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Distance Control on Uphill/Downhill Putts

post #1 of 6
Thread Starter 

My distance control is very poor on uphill and downhill putts - it is tough for me to "adjust" my speed, and I end up leaving uphill putts very short and blowing downhill putts past the hole.

 

I don't think the problem is related to green reading - I am pretty good at determining left/right break, and I can generally tell how uphill/downhill a putt is.  I just can't get the speed right off the putter.

 

I think it may be a poor choice of technique: I think about how hard I would hit a flat putt, and then take a bit off or add a bit (ie, "I'll hit in 10% harder).  That's probably a poor approach, right?  I realized - after a particularly bad round on hilly greens today - that it might be better to putt to a shorter (for downhill putts) or longer (for uphill) target instead...basically, imagine a hole that is a certain distance closer/further than the real one and putt to that point.

 

Interestingly, my approach DOES work pretty well for adjusting to fast/slow greens, but that's something that is generally consistent within a round.

 

Thoughts?

post #2 of 6

Nothing really I can say about it. I usually just know the feel for it. For me, I actually have better speed control when it is either flat, lots of uphill or lots of downhill. If you get gradual uphill putt, or downhill, those are the ones that I struggle one. I always putt the extremes the best really, just easier to see them. 

 

First I would determine if you have good distance control at all. Find a flat spot on the green and lay down a stick 15 feet away, or a piece of string, and putt to it. Hit 5 putts, and see how many end really close to that line. I would say really close is couple inches short or long, like 1-2 inches. Nothing drastic like a foot short or a foot long. If you can't hit all 5 really close, then I would say you struggle overall with distance control. If not, then I would just recommend practicing those putts you struggle with till you get feel for it. 

post #3 of 6

You may be accelerating through your putts, make sure the backswing length comes close to matching the followthrough length.

 

Check this out

 

 Putting - DO NOT Accelerate Through the Ball 

post #4 of 6
Thread Starter 
Quote:
Originally Posted by saevel25 View Post

 

First I would determine if you have good distance control at all. Find a flat spot on the green and lay down a stick 15 feet away, or a piece of string, and putt to it. Hit 5 putts, and see how many end really close to that line. I would say really close is couple inches short or long, like 1-2 inches. Nothing drastic like a foot short or a foot long. If you can't hit all 5 really close, then I would say you struggle overall with distance control. If not, then I would just recommend practicing those putts you struggle with till you get feel for it.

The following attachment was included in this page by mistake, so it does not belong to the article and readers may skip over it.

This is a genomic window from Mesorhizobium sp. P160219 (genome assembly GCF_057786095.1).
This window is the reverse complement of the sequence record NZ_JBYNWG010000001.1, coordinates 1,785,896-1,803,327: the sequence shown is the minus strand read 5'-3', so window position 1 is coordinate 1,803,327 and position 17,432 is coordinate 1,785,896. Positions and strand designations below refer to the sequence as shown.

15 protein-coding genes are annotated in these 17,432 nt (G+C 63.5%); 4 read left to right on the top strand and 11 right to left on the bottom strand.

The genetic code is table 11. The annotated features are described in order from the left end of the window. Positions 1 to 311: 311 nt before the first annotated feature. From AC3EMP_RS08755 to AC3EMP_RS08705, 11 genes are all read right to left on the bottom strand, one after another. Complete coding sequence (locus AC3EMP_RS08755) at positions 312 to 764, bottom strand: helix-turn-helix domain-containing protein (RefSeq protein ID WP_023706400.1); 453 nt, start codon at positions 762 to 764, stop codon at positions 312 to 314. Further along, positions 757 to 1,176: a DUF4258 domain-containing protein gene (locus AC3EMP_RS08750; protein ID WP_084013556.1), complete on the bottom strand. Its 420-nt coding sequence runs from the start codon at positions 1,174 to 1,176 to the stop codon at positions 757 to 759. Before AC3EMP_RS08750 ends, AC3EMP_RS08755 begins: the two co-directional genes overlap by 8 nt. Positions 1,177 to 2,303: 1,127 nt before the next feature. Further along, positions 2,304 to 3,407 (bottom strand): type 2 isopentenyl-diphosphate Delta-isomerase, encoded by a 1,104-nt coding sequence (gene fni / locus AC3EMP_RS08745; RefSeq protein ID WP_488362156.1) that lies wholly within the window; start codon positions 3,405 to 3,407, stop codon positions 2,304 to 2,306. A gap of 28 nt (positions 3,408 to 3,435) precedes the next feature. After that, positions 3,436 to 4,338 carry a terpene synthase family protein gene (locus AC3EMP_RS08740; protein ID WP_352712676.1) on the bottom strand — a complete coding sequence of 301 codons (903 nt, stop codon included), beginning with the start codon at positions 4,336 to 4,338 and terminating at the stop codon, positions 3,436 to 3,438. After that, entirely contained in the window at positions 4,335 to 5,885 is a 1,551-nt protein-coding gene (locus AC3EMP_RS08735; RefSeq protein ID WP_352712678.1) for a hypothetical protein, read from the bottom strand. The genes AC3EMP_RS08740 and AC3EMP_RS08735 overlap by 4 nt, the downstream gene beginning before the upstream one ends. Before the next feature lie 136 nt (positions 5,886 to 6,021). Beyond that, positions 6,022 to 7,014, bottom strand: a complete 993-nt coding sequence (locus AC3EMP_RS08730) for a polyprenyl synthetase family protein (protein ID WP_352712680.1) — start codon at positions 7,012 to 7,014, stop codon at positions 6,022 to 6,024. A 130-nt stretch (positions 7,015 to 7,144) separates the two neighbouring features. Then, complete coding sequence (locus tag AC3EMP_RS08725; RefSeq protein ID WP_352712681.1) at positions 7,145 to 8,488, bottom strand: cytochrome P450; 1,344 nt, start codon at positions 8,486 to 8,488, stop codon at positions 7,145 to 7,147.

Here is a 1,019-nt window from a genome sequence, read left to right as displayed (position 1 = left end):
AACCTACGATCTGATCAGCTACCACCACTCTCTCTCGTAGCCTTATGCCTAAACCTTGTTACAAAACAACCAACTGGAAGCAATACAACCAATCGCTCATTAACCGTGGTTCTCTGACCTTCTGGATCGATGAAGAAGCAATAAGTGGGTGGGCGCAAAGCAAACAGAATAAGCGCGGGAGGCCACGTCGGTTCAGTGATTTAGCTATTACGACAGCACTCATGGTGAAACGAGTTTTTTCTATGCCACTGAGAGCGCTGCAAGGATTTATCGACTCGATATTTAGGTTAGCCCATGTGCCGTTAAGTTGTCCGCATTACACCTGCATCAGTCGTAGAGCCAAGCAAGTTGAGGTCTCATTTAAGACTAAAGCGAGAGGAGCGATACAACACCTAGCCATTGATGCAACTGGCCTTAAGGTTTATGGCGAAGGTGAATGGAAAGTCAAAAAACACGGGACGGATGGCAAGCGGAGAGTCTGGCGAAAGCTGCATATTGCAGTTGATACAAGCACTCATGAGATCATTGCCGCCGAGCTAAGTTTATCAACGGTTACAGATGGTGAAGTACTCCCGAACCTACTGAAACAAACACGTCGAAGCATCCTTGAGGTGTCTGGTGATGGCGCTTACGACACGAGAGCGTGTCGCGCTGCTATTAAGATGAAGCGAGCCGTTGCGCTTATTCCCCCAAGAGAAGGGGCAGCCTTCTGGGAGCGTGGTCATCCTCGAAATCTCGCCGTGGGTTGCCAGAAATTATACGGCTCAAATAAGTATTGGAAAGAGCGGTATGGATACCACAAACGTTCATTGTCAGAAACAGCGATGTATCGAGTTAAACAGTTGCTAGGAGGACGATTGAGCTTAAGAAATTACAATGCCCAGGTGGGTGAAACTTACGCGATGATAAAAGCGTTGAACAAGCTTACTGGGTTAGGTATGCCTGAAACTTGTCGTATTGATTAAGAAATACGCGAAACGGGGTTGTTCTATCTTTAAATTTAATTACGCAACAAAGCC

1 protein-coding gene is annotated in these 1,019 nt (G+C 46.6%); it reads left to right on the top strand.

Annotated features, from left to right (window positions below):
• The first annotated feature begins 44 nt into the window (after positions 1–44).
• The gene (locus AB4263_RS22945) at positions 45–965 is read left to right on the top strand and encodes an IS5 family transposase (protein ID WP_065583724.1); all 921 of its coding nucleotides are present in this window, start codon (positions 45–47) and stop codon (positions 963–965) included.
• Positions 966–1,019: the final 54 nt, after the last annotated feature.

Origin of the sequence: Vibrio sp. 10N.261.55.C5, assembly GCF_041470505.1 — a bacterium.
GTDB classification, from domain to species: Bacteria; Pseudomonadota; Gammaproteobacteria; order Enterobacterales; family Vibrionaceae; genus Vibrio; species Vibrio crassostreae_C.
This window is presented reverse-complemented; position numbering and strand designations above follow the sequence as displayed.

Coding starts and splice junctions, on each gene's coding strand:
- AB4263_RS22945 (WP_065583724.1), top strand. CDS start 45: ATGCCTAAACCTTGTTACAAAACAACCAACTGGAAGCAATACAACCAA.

I can save myself some time - from 15', I'm going to be within a foot (long/short) with all 5, but there's no way all 5 are going to be within 1-2 inches.  So, there's the answer...I guess I have just noticed that it's much WORSE on uphill/downhill putts.

 

It sounds from your post that you go more by feel, rather than "setting" a target a certain distance short/long.  So maybe my approach isn't the issue, just my poor control overall.

 

 

Quote:
Originally Posted by mvmac View Post
 

You may be accelerating through your putts, make sure the backswing length comes close to matching the followthrough length.

 

Check this out

 

 Putting - DO NOT Accelerate Through the Ball 

 

I think I'm good there - I do sort of a metronome thing, and (I shoot for, at least) a symmetrical backswing/follow through.

 

So...practice, practice, practice it is.

post #5 of 6

cool

post #6 of 6

Welcome to the site @kbass .

 

@Hardspoon ,

 

Another way is visualize a shorter or longer putt.  For downhill putts, I pick my starting line, then I pick a target point short of the hole along that line and putt to that point.  Same with uphill putts. The target point would be several feet past the hole, but along my starting line.  This takes out the mental factoring of effort (10% harder).  I am basically transforming the green to a flat surface.

 

It is just another type of visualization.  

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